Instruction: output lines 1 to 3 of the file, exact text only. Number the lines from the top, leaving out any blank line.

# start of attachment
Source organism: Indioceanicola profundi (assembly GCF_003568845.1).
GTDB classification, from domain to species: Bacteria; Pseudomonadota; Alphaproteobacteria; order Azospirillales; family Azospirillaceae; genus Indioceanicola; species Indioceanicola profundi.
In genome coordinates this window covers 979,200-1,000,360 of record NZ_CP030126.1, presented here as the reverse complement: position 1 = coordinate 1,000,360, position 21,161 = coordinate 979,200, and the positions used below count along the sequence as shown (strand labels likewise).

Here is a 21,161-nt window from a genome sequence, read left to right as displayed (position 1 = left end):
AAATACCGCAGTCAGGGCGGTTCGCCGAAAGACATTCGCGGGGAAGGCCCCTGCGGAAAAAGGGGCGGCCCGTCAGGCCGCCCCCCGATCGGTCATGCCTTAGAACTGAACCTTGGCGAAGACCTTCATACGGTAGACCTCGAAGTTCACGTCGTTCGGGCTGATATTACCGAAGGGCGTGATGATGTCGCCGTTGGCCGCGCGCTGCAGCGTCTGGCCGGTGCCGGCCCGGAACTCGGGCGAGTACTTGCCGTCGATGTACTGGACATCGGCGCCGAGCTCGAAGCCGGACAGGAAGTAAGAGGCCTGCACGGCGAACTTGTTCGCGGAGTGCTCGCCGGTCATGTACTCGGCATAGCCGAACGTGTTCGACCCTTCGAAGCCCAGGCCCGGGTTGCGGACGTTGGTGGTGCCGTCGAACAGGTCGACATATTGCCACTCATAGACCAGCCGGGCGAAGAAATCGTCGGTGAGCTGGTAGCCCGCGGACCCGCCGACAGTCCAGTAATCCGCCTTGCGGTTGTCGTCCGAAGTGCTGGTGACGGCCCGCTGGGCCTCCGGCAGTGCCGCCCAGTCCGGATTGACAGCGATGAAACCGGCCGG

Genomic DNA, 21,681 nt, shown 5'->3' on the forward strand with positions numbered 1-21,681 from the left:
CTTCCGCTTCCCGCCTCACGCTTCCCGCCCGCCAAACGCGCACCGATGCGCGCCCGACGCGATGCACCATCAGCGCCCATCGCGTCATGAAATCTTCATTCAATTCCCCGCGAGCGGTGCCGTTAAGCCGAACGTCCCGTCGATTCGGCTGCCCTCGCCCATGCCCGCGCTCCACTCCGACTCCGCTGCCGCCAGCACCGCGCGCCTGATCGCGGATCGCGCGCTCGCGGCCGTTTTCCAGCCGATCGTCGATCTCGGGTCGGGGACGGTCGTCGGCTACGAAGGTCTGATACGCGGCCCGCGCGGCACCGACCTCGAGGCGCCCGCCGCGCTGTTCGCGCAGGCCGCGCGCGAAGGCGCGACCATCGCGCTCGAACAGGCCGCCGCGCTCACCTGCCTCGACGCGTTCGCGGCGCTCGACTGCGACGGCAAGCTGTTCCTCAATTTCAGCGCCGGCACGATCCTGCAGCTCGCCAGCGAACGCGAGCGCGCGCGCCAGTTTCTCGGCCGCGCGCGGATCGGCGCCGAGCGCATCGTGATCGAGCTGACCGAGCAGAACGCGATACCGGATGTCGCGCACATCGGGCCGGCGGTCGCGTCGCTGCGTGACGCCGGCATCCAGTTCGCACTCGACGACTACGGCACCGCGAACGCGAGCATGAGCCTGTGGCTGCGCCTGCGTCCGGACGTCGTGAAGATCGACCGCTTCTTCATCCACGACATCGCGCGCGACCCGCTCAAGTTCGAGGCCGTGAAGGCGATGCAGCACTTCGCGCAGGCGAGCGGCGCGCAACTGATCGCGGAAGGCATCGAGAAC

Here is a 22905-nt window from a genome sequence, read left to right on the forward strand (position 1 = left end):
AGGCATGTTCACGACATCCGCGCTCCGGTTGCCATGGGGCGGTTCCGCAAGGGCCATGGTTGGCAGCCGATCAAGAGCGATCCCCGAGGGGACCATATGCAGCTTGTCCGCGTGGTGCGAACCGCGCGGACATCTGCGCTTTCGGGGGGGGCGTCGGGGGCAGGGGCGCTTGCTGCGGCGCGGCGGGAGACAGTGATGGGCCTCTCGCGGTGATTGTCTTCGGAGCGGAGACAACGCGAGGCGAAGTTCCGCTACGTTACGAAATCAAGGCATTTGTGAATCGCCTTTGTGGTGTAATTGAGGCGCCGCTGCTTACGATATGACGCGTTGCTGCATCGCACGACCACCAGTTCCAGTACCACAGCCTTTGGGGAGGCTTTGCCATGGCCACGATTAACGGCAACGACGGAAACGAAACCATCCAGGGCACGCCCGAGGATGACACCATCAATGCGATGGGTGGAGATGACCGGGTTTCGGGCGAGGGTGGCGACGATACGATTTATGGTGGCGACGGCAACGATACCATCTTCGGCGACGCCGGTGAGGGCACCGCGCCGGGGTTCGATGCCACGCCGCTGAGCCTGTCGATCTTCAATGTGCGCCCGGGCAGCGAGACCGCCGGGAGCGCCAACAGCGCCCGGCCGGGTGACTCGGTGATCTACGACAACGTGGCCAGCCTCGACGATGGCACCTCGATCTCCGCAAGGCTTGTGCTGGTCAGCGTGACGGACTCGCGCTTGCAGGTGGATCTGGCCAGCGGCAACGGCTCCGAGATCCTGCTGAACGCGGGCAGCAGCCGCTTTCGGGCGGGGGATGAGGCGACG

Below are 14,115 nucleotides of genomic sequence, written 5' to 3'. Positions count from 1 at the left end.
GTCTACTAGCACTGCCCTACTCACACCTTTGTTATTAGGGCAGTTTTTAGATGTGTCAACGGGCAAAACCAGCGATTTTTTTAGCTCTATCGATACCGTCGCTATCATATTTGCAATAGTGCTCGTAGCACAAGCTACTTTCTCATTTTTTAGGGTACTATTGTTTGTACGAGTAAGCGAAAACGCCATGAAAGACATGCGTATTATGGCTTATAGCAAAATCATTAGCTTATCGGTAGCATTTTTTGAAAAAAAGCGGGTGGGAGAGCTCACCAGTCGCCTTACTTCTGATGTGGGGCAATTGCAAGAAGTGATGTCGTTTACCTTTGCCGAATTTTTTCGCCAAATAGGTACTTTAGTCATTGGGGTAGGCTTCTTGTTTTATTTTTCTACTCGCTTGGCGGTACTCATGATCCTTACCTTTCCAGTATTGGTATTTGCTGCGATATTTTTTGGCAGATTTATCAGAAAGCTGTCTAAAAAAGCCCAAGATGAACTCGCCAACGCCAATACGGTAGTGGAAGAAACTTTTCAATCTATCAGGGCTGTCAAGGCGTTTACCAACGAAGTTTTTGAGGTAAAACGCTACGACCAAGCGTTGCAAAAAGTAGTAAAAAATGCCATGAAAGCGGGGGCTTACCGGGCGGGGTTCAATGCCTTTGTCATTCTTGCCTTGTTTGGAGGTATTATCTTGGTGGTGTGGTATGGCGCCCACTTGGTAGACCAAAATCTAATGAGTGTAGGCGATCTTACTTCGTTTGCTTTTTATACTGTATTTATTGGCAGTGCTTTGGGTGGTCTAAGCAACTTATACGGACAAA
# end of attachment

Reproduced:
Source organism: Indioceanicola profundi (assembly GCF_003568845.1).
GTDB classification, from domain to species: Bacteria; Pseudomonadota; Alphaproteobacteria; order Azospirillales; family Azospirillaceae; genus Indioceanicola; species Indioceanicola profundi.
In genome coordinates this window covers 979,200-1,000,360 of record NZ_CP030126.1, presented here as the reverse complement: position 1 = coordinate 1,000,360, position 21,161 = coordinate 979,200, and the positions used below count along the sequence as shown (strand labels likewise).